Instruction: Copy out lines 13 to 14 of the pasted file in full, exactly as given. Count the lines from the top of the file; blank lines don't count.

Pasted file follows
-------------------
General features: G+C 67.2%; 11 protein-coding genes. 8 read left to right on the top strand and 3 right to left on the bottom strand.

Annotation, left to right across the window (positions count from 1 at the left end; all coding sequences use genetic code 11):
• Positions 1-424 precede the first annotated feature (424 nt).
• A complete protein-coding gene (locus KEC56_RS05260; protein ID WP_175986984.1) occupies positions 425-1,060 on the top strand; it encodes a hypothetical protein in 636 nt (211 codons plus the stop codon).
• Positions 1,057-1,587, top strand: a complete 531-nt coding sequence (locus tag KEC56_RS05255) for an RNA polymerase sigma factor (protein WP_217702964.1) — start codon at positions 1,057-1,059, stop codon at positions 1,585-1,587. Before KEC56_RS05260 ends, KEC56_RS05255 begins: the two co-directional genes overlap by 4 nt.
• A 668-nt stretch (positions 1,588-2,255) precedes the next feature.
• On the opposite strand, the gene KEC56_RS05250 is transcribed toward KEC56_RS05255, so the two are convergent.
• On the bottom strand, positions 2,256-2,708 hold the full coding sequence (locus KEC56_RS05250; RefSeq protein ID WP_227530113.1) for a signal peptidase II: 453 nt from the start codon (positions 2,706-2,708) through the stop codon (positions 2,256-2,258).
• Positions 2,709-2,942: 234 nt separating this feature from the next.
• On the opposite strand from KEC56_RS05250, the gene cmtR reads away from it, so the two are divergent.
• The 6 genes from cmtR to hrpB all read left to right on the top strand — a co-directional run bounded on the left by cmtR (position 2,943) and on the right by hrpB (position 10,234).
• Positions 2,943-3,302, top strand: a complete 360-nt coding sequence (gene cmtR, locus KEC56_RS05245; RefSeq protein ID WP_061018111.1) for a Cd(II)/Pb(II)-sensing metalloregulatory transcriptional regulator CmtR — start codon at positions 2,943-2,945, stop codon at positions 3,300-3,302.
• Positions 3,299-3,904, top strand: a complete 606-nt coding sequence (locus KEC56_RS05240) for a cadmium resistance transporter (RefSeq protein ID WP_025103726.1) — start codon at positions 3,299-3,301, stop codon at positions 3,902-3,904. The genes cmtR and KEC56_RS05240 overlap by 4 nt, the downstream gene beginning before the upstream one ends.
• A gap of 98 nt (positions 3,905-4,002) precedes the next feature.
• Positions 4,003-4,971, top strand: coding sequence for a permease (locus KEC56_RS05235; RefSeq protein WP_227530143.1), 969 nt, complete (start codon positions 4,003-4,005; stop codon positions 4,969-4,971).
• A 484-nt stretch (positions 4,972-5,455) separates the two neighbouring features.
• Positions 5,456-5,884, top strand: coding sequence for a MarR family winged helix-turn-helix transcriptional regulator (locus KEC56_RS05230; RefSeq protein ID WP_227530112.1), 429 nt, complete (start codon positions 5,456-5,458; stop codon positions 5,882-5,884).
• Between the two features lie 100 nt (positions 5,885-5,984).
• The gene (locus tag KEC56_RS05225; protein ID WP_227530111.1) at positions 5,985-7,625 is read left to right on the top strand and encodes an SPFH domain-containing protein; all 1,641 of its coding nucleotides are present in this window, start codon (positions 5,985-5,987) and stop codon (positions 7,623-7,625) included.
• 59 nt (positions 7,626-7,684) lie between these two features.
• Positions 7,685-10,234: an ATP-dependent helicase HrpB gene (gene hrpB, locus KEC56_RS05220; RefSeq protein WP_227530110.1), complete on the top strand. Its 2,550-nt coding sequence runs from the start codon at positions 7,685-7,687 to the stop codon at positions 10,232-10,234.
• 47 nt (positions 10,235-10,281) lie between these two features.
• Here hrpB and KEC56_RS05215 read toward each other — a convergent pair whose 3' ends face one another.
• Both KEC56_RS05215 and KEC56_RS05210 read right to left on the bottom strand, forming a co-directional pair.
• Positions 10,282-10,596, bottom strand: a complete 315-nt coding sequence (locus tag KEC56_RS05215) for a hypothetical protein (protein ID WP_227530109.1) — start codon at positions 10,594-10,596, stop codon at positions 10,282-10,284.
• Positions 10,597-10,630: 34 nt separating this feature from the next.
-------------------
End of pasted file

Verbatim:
• Positions 3,299-3,904, top strand: a complete 606-nt coding sequence (locus KEC56_RS05240) for a cadmium resistance transporter (RefSeq protein ID WP_025103726.1) — start codon at positions 3,299-3,301, stop codon at positions 3,902-3,904. The genes cmtR and KEC56_RS05240 overlap by 4 nt, the downstream gene beginning before the upstream one ends.
• A gap of 98 nt (positions 3,905-4,002) precedes the next feature.